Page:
The Gulf is about to run dry. And right now, Abu Dhabi is on track to run out of fresh water in less than 50 years.
A common water law in the Gulf will be the first step to water security, say academics at the Paris Sorbonne University-Abu Dhabi. They are developing a roadmap for a legal framework to define a single legal status for water in GCC countries. This will establish legal obligation by the authorities and encourage private companies to adopt effective water management practices.
“I was struck by the fact that there was a great concern that the public stakeholders were very aware of the stakes regarding freshwater and there was a strong need to develop a full system which would be efficient and equitable,” said Dr Anthony Chamboredon, an associated professor of law who specialises in sustainable development law.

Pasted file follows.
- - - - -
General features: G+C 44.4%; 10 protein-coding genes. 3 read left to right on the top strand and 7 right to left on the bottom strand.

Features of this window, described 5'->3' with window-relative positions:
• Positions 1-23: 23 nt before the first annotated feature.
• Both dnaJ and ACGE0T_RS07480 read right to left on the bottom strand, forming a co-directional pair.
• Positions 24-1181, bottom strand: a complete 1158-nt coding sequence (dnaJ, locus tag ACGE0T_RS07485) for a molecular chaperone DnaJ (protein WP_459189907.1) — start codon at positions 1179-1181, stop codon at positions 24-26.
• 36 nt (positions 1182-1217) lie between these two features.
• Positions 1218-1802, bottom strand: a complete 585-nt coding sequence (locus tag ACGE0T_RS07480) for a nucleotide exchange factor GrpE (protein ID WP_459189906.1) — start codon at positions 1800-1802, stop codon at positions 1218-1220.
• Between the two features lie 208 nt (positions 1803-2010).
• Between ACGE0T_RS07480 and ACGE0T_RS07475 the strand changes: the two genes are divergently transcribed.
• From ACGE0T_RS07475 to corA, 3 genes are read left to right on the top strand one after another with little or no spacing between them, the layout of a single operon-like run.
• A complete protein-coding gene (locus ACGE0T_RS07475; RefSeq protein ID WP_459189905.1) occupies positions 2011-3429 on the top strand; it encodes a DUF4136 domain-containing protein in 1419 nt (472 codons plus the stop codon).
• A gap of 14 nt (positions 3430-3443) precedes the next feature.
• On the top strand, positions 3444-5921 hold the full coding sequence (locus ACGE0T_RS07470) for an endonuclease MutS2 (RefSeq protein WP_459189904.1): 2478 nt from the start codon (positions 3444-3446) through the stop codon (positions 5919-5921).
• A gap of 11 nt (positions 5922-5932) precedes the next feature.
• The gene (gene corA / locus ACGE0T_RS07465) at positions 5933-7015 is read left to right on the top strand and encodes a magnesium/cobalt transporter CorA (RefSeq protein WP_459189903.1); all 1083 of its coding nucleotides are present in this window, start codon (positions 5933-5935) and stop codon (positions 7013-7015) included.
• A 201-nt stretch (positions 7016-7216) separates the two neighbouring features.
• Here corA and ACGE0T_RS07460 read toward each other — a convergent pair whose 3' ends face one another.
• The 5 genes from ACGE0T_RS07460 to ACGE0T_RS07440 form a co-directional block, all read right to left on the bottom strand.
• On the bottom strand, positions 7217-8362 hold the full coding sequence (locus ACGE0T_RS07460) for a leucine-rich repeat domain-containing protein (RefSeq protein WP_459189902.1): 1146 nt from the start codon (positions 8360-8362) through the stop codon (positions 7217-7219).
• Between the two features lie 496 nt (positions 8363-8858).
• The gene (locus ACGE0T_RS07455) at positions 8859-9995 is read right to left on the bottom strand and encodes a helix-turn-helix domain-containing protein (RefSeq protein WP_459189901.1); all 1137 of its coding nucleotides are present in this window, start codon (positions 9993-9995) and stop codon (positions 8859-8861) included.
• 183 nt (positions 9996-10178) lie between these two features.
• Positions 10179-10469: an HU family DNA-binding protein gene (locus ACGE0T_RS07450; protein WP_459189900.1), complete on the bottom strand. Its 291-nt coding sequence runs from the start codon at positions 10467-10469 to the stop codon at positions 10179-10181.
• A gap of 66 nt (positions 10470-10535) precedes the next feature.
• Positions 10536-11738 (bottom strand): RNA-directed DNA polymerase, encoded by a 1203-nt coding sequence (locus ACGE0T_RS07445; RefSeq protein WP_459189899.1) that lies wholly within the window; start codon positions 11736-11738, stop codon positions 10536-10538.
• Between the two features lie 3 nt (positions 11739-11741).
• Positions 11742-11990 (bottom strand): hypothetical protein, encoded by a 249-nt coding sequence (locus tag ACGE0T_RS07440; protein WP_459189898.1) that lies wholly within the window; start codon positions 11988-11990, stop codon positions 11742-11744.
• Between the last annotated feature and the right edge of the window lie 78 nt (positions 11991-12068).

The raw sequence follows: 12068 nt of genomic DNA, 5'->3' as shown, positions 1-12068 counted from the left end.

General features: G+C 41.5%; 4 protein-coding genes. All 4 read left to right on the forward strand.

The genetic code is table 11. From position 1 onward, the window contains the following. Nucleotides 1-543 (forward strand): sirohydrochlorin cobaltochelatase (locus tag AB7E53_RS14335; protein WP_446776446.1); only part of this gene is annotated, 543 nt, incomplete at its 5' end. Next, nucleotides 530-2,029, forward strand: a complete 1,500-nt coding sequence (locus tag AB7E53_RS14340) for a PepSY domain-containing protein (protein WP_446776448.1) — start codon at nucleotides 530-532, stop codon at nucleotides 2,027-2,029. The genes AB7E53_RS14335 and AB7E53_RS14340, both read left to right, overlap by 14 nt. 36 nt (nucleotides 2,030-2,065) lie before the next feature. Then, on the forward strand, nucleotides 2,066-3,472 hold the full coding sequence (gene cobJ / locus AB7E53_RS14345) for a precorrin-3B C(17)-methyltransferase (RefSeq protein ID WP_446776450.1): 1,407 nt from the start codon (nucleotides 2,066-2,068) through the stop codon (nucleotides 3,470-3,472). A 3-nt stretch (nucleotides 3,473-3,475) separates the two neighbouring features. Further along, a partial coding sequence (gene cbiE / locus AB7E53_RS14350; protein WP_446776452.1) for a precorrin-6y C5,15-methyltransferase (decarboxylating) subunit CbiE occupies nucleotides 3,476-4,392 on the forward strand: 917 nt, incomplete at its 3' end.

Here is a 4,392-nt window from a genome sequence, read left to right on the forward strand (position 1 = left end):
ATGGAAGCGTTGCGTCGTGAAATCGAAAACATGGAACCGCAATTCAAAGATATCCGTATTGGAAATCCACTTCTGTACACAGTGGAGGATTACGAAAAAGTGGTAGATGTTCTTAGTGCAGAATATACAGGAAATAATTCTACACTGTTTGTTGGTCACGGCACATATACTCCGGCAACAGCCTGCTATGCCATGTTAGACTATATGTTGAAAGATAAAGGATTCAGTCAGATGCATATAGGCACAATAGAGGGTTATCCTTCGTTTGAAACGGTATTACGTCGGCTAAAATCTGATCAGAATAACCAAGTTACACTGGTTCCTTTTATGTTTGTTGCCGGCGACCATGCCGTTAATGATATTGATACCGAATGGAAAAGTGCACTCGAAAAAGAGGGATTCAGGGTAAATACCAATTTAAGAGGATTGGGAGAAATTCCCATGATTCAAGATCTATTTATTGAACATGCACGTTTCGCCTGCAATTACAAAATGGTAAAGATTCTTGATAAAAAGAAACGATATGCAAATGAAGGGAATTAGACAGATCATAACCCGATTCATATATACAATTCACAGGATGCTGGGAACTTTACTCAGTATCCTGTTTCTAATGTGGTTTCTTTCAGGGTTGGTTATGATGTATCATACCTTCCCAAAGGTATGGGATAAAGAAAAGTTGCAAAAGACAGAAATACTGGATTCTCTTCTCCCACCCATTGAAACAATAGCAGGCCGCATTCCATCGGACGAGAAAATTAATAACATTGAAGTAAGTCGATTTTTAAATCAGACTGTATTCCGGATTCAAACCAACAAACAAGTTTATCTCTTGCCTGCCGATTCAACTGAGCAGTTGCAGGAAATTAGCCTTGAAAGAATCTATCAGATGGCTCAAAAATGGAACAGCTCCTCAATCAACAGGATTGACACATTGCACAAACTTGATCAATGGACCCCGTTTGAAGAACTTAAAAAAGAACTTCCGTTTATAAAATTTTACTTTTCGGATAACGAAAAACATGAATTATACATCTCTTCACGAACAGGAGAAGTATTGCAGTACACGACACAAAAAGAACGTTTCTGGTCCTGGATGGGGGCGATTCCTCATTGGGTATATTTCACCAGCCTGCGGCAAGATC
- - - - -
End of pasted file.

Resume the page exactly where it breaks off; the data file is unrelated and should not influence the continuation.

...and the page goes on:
Central to this roadmap is a book edited by Dr Chamboredon on water law, the culmination of four years of research and collaboration between the university, government researchers and ministers, and the private sector. Dr Chamboredon hopes that Fresh Water: Law and Stakes in the Arab States of the Gulf Cooperation Council will be one of a series.
Published in December, it examines how the dwindling aquifers beneath Abu Dhabi's dunes can be preserved and how streamlined laws and policies will secure fresh water for future generations.
The numbers are stark. The population of the Arab region is expected to reach 598 million by 2050 and as Gulf countries become more affluent, the per capita consumption of water increases. Water consumption in Abu Dhabi is rising at an annual rate of 9.5 per cent and demand has more than doubled in the last decade.